And today we are seeing a modern-day poll tax through a policy that has been recently enacted in the state of Florida. In the 2018 midterm election, Florida voters approved a constitutional amendment, the Voting Rights Restoration for Felons Initiative, which restored voting rights for people who had completed their sentence for prior felony convictions (those convicted of murder and felony sexual offenses not included). Florida’s Republican-led legislature responded by passing a law requiring people convicted of a felony to pay all outstanding legal financial obligations before their sentence could be considered complete. After a long legal battle, the U.S. Court of Appeals ruled last month to uphold that law — a decision that will prevent 770,000 people in Florida from voting, with low-income and disadvantaged populations disproportionately affected. In other words, exactly the same outcome as with the poll tax of the 1890s.
And for those who believe that racism doesn’t exist and that we should move on from race-based conversation, think about this: Alabama, Arkansas, Mississippi, Texas, and Virginia still had poll taxes in 1964, right before the Voting Rights Act of 1965. Even further, another pattern should emerge as the aforementioned states are red, Republican-controlled states (though Virginia has been trending purple as of late.)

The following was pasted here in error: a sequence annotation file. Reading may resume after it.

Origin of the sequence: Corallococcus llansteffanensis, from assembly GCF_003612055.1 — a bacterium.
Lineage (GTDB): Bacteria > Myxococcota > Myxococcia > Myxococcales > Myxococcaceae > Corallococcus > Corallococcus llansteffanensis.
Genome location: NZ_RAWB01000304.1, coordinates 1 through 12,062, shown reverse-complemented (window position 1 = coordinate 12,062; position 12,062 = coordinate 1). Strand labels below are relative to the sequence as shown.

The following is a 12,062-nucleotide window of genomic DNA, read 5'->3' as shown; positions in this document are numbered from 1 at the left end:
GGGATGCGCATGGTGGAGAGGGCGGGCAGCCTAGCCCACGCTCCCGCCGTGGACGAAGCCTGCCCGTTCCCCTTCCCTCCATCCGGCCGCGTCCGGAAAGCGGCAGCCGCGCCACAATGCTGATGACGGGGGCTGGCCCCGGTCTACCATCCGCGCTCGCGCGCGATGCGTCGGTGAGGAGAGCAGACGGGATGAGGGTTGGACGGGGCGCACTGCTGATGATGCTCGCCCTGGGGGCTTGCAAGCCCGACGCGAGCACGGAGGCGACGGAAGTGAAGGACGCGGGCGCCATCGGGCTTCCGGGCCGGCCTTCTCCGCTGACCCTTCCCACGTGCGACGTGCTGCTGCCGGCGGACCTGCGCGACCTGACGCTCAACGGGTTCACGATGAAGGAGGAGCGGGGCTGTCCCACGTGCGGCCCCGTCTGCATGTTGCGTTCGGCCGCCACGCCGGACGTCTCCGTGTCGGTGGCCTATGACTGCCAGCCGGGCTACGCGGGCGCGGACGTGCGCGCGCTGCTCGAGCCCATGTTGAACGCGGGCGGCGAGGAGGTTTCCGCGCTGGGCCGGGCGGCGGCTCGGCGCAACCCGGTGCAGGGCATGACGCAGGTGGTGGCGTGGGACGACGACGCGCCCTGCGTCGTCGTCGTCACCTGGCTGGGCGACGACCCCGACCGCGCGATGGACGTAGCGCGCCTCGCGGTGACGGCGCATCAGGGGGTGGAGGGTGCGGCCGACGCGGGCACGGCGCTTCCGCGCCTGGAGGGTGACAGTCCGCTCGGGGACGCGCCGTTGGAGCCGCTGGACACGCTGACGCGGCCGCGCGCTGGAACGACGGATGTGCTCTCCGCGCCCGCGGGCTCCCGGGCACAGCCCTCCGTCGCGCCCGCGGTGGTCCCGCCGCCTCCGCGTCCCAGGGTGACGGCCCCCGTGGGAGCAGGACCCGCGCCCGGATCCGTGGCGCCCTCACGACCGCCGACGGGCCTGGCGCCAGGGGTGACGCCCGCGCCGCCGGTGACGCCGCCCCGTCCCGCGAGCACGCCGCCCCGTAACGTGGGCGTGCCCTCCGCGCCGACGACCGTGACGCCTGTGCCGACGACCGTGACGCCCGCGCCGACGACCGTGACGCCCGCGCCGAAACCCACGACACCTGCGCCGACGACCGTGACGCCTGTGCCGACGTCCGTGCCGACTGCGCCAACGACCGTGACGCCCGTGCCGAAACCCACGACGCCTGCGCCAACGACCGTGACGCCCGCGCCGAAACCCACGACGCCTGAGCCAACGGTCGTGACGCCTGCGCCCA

Of that group, Texas has emerged as the clear leader in voter suppression. Earlier this month, under the guise of “election security,” Gov. Greg Abbott issued a statewide proclamation limiting each of the state’s 254 counties to a single site for absentee ballot drop-off. The League of Women Voters of Texas, National League of United Latin American Citizens, and the League of United Latin American Citizens have sued Abbott over this change, explaining that it puts an unreasonable burden on voters during the pandemic. Elderly folks and those with disabilities would be risking more exposure to Covid-19 by being forced to travel long distances or vote in person. Many would have to drive over an hour to a drop-off box; some counties measure 6,000 square miles.